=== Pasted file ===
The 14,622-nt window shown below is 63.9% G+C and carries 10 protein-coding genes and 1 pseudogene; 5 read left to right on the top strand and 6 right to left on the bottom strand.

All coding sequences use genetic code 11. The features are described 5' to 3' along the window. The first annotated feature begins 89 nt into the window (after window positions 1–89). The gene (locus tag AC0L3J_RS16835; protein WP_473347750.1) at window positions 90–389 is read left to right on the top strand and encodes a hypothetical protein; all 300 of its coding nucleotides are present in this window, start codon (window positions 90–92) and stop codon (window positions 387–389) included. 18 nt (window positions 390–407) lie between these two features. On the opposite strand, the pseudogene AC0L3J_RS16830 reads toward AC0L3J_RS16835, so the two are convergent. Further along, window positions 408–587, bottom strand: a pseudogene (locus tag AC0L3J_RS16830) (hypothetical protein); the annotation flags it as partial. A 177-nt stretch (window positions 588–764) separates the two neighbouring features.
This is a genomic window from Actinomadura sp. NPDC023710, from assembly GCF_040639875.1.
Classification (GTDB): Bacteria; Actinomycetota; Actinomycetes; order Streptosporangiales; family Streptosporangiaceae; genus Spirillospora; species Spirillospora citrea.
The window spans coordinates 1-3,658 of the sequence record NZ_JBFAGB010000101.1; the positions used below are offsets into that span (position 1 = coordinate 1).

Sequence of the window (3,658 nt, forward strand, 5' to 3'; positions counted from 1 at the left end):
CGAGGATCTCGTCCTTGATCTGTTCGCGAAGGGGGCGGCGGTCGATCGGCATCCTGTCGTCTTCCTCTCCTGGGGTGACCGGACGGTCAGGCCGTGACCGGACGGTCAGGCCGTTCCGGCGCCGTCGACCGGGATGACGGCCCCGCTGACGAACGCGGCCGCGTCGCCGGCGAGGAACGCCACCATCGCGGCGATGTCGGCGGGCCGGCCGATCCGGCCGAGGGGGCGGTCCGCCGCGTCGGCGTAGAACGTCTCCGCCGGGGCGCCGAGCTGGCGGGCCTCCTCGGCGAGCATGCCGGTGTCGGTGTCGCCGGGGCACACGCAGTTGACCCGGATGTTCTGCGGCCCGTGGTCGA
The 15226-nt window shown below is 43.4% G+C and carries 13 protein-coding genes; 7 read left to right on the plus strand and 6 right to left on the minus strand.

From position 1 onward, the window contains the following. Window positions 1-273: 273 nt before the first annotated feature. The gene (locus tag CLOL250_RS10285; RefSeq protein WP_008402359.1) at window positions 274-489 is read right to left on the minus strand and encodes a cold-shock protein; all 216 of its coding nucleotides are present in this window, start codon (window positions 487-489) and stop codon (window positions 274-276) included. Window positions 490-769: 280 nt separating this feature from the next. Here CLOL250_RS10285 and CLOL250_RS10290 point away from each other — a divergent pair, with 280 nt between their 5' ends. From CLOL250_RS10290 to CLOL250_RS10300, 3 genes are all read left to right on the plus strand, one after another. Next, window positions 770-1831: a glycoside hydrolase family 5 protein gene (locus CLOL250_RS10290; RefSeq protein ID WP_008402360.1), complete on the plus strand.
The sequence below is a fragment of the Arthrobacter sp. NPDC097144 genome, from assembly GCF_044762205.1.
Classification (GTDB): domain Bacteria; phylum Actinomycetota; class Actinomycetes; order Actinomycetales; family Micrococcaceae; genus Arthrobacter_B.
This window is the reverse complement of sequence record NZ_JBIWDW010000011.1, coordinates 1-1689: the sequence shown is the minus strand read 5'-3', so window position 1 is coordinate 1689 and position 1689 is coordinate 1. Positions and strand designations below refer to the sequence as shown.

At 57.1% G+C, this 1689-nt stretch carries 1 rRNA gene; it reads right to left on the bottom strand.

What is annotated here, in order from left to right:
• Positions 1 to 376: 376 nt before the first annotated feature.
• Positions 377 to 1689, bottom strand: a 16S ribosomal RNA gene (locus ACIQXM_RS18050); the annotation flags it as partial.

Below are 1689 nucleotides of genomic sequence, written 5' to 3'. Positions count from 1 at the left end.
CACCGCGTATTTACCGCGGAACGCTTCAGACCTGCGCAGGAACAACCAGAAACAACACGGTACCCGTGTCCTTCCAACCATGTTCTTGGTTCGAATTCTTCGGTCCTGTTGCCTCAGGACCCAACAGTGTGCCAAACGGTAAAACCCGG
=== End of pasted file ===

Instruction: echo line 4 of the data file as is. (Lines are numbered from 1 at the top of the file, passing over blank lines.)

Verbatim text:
Classification (GTDB): Bacteria; Actinomycetota; Actinomycetes; order Streptosporangiales; family Streptosporangiaceae; genus Spirillospora; species Spirillospora citrea.